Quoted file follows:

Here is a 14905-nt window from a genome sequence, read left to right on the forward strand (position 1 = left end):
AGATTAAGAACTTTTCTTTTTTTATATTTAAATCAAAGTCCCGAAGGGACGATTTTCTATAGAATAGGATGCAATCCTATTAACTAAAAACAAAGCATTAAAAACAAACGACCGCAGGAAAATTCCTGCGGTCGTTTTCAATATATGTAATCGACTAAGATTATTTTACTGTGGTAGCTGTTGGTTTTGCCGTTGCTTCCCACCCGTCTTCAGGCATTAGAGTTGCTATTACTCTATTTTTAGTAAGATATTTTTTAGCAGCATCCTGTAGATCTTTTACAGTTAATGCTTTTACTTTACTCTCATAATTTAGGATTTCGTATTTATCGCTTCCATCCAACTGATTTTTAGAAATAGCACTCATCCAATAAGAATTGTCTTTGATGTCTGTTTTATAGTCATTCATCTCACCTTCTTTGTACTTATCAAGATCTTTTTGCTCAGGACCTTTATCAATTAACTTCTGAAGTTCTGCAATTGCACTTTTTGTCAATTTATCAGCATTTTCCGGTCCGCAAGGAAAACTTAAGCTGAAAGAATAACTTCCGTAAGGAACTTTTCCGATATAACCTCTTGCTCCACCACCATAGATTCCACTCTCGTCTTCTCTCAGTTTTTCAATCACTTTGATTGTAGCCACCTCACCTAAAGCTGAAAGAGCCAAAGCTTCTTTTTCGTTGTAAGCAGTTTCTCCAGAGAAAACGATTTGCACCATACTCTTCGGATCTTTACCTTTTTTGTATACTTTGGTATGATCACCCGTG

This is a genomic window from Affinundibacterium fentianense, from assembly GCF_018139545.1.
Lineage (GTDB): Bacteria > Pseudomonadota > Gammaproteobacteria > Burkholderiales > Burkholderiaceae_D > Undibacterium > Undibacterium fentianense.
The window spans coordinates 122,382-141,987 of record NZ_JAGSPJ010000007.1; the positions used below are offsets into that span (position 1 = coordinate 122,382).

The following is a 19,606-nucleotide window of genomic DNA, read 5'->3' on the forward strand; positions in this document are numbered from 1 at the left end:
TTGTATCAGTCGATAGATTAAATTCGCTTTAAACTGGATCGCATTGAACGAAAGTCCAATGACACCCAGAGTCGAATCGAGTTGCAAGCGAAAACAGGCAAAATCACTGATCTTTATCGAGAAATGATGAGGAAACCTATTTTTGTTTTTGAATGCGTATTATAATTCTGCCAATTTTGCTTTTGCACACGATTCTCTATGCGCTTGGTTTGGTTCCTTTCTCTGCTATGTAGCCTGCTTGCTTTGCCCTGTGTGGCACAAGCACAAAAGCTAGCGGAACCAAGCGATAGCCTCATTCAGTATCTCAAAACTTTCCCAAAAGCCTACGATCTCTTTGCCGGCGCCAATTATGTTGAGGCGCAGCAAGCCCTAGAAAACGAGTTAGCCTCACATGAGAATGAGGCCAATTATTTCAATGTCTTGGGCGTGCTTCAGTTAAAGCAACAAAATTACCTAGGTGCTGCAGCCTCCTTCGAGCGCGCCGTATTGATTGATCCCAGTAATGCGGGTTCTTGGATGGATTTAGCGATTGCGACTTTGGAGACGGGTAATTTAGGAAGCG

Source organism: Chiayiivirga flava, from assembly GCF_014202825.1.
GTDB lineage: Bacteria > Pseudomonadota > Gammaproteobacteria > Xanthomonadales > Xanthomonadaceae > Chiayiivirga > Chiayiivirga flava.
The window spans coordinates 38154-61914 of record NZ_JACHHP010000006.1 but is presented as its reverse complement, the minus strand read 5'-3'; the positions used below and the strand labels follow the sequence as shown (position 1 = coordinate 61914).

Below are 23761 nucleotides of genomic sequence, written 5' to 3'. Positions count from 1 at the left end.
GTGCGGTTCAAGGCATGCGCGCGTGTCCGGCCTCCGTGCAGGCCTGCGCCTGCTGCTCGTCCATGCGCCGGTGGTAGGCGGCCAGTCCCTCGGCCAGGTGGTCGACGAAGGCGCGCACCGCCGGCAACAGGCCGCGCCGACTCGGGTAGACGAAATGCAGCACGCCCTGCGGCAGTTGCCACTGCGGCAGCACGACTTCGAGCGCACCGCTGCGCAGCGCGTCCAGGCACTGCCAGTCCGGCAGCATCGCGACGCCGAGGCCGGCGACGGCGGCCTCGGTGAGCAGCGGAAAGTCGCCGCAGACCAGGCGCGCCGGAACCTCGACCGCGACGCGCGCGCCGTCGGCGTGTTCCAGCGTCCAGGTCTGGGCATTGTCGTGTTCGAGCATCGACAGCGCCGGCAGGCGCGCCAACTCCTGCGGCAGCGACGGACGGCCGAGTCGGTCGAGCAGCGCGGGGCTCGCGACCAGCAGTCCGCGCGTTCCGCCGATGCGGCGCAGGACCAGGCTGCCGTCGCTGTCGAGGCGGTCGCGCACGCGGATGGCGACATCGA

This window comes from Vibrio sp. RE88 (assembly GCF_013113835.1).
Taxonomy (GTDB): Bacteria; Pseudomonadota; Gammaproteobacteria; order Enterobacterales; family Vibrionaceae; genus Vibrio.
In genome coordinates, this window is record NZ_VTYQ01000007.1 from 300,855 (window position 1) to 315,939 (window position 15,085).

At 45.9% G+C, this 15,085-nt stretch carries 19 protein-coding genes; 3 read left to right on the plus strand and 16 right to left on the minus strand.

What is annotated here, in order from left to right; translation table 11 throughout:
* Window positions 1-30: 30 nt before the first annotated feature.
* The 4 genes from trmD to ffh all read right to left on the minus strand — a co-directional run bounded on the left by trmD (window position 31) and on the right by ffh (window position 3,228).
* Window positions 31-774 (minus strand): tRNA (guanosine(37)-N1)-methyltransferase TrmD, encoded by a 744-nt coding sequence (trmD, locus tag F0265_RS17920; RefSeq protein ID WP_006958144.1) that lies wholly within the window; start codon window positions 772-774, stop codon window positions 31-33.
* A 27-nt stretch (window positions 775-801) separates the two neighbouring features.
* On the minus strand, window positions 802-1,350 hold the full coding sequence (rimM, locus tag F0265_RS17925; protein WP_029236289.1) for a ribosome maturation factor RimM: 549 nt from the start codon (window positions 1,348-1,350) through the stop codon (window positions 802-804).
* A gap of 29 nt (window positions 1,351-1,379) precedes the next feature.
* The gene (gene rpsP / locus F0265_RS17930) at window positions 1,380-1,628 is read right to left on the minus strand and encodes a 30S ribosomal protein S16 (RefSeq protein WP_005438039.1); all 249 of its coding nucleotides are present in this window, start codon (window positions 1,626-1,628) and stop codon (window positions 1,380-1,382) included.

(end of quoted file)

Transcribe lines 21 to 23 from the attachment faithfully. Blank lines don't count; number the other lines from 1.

* A 27-nt stretch (window positions 775-801) separates the two neighbouring features.
* On the minus strand, window positions 802-1,350 hold the full coding sequence (rimM, locus tag F0265_RS17925; protein WP_029236289.1) for a ribosome maturation factor RimM: 549 nt from the start codon (window positions 1,348-1,350) through the stop codon (window positions 802-804).
* A gap of 29 nt (window positions 1,351-1,379) precedes the next feature.